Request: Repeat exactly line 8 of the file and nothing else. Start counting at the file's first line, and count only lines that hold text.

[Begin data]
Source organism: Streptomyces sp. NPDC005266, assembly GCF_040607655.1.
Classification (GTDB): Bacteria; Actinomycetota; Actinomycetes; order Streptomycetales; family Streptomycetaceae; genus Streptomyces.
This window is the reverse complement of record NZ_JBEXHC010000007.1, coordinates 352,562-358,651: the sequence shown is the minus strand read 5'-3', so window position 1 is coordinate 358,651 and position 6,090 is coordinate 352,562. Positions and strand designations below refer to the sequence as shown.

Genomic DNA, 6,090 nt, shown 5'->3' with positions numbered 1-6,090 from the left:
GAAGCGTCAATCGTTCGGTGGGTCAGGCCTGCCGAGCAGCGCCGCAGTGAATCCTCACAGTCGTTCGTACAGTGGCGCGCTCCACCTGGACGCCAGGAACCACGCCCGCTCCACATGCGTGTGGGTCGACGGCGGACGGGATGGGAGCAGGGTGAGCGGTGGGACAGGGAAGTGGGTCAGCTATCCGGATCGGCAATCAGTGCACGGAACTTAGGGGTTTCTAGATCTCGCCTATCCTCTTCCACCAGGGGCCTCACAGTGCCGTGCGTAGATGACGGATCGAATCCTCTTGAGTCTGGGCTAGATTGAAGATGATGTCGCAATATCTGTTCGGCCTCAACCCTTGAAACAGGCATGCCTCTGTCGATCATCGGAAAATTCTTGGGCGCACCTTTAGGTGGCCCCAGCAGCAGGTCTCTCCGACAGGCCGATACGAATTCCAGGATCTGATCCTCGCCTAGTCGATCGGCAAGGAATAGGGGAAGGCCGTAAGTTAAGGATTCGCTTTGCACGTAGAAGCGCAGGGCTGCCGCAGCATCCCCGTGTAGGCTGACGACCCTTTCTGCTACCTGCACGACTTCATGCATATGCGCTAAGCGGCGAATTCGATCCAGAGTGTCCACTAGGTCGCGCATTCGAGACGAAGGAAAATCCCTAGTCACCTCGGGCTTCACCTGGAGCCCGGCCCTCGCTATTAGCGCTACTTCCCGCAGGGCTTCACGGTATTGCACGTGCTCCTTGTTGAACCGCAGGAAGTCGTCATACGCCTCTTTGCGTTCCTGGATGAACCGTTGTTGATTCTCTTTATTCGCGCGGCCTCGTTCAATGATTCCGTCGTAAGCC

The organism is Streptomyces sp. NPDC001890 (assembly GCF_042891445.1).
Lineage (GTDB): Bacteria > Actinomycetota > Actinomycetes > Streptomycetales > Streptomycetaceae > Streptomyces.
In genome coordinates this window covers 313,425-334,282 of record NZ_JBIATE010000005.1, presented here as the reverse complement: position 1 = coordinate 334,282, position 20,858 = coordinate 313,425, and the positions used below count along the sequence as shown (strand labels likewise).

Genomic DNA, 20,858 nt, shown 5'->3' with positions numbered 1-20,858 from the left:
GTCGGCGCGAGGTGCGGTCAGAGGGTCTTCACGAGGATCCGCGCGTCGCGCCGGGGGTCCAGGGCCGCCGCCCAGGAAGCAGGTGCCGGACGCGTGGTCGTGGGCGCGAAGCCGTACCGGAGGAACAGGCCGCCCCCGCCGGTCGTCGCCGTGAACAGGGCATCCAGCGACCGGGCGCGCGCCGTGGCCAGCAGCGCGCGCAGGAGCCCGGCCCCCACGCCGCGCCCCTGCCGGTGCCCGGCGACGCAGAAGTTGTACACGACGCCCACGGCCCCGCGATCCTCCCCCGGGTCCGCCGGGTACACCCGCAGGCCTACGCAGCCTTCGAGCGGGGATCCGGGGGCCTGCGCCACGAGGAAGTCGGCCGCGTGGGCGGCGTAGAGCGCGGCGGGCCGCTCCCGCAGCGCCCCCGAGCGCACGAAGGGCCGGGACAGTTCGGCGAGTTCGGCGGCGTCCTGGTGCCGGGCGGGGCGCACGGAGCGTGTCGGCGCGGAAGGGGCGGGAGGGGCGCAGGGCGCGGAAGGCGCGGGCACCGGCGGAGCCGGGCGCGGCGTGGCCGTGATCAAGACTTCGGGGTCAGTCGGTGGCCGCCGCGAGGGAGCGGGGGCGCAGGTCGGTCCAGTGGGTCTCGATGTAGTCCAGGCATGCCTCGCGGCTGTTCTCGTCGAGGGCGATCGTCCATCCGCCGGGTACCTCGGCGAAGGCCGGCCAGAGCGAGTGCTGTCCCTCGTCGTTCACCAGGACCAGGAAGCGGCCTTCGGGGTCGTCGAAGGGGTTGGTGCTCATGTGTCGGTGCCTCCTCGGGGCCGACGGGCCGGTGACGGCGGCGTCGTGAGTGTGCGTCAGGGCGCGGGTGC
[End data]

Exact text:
In genome coordinates this window covers 313,425-334,282 of record NZ_JBIATE010000005.1, presented here as the reverse complement: position 1 = coordinate 334,282, position 20,858 = coordinate 313,425, and the positions used below count along the sequence as shown (strand labels likewise).